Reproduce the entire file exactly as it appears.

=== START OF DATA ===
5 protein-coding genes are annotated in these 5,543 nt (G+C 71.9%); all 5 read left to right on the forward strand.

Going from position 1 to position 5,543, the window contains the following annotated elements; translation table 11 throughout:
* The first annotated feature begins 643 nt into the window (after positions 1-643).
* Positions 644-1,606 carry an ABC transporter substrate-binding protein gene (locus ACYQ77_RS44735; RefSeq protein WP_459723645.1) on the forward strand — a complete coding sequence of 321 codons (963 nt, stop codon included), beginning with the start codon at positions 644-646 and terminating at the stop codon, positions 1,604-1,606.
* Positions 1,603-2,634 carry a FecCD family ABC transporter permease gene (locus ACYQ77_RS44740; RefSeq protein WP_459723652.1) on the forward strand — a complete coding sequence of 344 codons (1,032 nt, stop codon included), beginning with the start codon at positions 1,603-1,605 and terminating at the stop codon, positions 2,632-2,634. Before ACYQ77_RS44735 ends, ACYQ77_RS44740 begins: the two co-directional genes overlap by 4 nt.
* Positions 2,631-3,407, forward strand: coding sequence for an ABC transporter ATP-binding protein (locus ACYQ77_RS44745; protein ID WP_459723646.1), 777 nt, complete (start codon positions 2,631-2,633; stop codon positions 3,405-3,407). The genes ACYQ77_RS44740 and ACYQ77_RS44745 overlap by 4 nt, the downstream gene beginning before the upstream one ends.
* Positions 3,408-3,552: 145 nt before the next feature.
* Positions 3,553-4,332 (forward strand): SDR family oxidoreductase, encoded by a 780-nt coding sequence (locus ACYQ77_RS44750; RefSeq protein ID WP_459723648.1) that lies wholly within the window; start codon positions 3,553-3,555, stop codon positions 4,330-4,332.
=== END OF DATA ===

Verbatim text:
5 protein-coding genes are annotated in these 5,543 nt (G+C 71.9%); all 5 read left to right on the forward strand.

Going from position 1 to position 5,543, the window contains the following annotated elements; translation table 11 throughout:
* The first annotated feature begins 643 nt into the window (after positions 1-643).
* Positions 644-1,606 carry an ABC transporter substrate-binding protein gene (locus ACYQ77_RS44735; RefSeq protein WP_459723645.1) on the forward strand — a complete coding sequence of 321 codons (963 nt, stop codon included), beginning with the start codon at positions 644-646 and terminating at the stop codon, positions 1,604-1,606.
* Positions 1,603-2,634 carry a FecCD family ABC transporter permease gene (locus ACYQ77_RS44740; RefSeq protein WP_459723652.1) on the forward strand — a complete coding sequence of 344 codons (1,032 nt, stop codon included), beginning with the start codon at positions 1,603-1,605 and terminating at the stop codon, positions 2,632-2,634. Before ACYQ77_RS44735 ends, ACYQ77_RS44740 begins: the two co-directional genes overlap by 4 nt.
* Positions 2,631-3,407, forward strand: coding sequence for an ABC transporter ATP-binding protein (locus ACYQ77_RS44745; protein ID WP_459723646.1), 777 nt, complete (start codon positions 2,631-2,633; stop codon positions 3,405-3,407). The genes ACYQ77_RS44740 and ACYQ77_RS44745 overlap by 4 nt, the downstream gene beginning before the upstream one ends.
* Positions 3,408-3,552: 145 nt before the next feature.
* Positions 3,553-4,332 (forward strand): SDR family oxidoreductase, encoded by a 780-nt coding sequence (locus ACYQ77_RS44750; RefSeq protein ID WP_459723648.1) that lies wholly within the window; start codon positions 3,553-3,555, stop codon positions 4,330-4,332.